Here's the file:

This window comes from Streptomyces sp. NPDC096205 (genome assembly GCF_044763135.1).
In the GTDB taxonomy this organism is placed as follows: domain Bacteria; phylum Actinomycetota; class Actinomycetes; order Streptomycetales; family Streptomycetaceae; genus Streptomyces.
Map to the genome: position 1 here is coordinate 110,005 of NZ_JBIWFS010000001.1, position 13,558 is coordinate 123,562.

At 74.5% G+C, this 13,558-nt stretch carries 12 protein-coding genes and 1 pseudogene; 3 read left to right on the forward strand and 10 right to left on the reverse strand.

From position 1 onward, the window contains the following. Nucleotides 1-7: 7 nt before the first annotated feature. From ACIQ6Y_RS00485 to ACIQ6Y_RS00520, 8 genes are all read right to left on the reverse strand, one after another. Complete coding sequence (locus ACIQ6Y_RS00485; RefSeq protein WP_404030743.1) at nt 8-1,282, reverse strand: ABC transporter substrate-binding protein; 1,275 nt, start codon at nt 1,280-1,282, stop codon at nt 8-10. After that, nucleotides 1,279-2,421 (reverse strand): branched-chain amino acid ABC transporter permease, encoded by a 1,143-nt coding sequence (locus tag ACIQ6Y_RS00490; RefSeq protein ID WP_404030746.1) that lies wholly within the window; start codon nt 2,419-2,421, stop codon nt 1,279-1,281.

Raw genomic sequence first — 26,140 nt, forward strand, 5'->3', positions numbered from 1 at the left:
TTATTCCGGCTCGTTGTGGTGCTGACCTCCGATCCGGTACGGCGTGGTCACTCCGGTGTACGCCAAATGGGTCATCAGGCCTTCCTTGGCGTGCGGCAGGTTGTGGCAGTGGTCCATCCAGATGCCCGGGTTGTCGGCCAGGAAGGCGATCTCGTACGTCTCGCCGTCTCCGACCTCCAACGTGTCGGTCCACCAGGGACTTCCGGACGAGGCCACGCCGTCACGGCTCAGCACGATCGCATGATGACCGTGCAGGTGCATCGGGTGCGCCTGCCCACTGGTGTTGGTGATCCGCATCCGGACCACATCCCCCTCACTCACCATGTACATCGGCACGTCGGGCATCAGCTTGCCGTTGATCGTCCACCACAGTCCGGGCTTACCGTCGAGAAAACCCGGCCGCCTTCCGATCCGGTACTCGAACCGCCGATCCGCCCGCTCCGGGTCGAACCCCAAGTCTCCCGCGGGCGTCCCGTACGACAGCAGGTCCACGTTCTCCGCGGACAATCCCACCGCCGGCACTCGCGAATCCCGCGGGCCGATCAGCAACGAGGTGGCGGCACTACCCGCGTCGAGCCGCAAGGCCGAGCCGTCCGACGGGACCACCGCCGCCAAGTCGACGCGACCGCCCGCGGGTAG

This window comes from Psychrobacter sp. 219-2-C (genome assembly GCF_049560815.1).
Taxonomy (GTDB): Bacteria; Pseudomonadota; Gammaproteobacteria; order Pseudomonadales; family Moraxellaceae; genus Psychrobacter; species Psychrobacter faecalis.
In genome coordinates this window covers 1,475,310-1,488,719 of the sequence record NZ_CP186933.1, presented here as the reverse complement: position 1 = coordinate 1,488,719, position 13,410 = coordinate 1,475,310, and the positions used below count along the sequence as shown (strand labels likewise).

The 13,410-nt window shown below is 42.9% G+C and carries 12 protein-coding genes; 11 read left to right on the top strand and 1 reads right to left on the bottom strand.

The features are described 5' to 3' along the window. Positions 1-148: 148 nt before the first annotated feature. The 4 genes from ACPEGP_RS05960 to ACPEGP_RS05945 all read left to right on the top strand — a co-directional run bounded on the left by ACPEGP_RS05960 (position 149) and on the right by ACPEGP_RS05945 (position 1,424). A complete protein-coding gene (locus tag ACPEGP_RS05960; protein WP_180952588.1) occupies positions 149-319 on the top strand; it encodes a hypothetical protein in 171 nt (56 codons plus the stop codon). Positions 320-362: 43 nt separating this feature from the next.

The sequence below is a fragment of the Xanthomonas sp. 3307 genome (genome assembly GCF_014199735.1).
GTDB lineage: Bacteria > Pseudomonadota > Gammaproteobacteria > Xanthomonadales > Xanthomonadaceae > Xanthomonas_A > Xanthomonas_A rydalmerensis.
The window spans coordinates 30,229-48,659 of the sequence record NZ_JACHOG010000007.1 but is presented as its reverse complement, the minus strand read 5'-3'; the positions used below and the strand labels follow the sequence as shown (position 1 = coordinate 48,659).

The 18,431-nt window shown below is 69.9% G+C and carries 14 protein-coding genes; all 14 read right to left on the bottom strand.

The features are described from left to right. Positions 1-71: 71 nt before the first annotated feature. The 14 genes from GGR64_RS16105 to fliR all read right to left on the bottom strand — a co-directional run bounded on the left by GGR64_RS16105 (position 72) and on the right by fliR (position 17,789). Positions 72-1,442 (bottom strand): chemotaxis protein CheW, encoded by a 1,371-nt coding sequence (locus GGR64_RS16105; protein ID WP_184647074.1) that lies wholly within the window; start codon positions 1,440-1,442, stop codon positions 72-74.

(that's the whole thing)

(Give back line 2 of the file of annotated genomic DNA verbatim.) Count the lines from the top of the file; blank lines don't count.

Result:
In the GTDB taxonomy this organism is placed as follows: domain Bacteria; phylum Actinomycetota; class Actinomycetes; order Streptomycetales; family Streptomycetaceae; genus Streptomyces.